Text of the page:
Palau is an island nation with strong ties to Hawaiʻi, a rich history of the application of traditional ecological knowledge to natural resource sustainability, and similar challenges tied to climate change, coral reef protection and fisheries management. Alexi Meltel, a second-year graduate student in the University of Hawaiʻi at Mānoa Marine Biology Graduate Program, recently traveled to Ngermid Bay, Palau to examine the protein and gene expression patterns of Porites lobata (lobe corals).
Ngermid Bay is a unique place to study corals because of its higher sea surface temperatures and reduced pH, which are predicted to affect most coral reefs by the year 2050 (or sooner) due to climate change. Despite these conditions, the bay still has very diverse coral communities.
Meltel is interested in determining if there’s a difference in the protein expression patterns of P. lobata between three sites within the bay when compared to populations of P. lobata from a reference site with more oceanic influences. Because protein expression can be used as a diagnostic tool for evaluating coral responses to different stressors, it is valuable for managers to know which proteins are being up- or down-regulated in these corals to allow them to live in highly stressful conditions encountered in Ngermid Bay.
“In addition to protein expression, I also want to know which particular genotypes make the populations of P. lobata within the bay so resilient, in comparison to populations from a reference site,” said Meltel. “During my trip to Palau, I collected tissue and skeleton samples from P. lobata colonies at the three sites within Ngermid Bay, and one site from outside.”
Connecting research across Pacific Islands
Cultural and research exchanges between Hawaiʻi and Palau have yielded positive outcomes in key areas such as ocean health, fisheries, adaptation to climate change and blending modern science with traditional practices.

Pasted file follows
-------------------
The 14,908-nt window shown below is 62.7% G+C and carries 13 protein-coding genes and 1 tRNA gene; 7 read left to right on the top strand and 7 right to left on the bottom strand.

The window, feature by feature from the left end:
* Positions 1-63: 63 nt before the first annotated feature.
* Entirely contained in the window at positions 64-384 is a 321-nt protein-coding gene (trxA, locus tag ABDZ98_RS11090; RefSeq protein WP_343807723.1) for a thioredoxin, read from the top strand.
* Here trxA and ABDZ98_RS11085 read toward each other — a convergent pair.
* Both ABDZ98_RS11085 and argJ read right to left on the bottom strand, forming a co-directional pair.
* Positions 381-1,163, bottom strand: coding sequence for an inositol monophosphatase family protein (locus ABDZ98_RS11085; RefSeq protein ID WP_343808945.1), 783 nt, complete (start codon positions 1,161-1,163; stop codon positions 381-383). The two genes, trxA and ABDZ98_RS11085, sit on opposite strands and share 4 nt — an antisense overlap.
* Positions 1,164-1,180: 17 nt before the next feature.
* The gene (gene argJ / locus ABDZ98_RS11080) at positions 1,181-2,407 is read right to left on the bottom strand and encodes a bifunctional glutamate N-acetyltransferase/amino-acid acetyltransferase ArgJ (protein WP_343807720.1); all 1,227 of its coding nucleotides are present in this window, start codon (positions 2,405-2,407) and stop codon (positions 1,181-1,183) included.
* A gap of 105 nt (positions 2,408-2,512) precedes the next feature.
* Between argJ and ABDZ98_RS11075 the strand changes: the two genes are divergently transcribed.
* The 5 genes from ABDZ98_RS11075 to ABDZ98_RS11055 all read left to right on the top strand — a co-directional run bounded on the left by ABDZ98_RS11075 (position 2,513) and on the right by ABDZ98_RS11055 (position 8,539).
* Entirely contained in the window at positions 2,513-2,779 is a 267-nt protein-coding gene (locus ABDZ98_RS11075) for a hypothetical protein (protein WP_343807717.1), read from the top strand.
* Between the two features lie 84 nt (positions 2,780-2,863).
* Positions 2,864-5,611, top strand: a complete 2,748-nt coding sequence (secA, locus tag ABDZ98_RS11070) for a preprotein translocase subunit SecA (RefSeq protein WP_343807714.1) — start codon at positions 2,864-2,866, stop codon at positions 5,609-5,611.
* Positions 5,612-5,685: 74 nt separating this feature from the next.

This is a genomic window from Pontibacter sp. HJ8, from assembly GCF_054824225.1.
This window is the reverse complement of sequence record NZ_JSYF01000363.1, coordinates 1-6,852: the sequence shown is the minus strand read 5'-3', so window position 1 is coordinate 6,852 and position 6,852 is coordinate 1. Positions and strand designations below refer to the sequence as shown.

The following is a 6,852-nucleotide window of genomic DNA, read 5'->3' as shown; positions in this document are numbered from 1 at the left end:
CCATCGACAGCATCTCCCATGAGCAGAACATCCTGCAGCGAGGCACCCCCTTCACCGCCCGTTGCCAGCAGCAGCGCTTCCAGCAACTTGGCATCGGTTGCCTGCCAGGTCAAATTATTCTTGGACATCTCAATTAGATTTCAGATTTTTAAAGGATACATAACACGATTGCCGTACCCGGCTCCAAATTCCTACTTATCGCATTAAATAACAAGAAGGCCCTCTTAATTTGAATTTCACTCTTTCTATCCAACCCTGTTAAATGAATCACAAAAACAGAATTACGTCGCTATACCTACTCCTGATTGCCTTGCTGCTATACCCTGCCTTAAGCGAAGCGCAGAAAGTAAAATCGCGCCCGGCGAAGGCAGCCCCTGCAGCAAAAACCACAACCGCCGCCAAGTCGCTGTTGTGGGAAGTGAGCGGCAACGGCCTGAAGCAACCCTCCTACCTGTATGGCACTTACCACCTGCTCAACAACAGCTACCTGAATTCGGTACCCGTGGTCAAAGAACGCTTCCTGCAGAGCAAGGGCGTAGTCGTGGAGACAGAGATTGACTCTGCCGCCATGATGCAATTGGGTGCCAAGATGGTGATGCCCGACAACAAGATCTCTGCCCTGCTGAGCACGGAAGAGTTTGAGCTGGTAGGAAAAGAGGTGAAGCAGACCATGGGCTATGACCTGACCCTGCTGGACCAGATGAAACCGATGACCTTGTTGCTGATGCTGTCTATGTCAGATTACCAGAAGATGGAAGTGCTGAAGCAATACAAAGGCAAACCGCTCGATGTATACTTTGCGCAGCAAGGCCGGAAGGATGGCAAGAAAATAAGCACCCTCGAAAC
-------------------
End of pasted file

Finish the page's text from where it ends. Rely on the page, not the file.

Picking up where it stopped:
“Conducting my research in Palau is important to me because I can contribute to the knowledge about Palau’s corals,” said Meltel. “Being able to do my research about my home island is also very gratifying for me because I feel like I’m doing my part to protect Palau’s oceans for future generations.”
Previous studies show that the corals in Ngermid Bay have locally adapted to their environment. With Meltel’s research, she hopes to identify what makes these corals so resilient, and how this information can be applied to enhancing reef resilience through active restoration activities, when needed.
“Lessons learned in Palau are broadly applicable to Hawaiʻi and other Pacific Islands,” said Robert Richmond, Meltel’s advisor at the Kewalo Marine Laboratory in Honolulu. “UH, as a U.S. flagship institution of higher education, plays an important role regionally, and students from the Pacific Islands add to UH’s efforts at strengthening diversity, equity and inclusion in the STEM disciplines that benefit all of our students. Lexi’s journey highlights the value of research programs and experiential learning as means of engaging students in STEM education.”
This work was done in collaboration with the Palau International Coral Reef Center.
This research is an example of UH Mānoa’s goal of Building a Sustainable and Resilient Campus Environment: Within the Global Sustainability and Climate Resilience Movement (PDF), Excellence in Research: Advancing the Research and Creative Work Enterprise (PDF) and Enhancing Student Success (PDF), three of four goals identified in the 2015–25 Strategic Plan (PDF), updated in December 2020.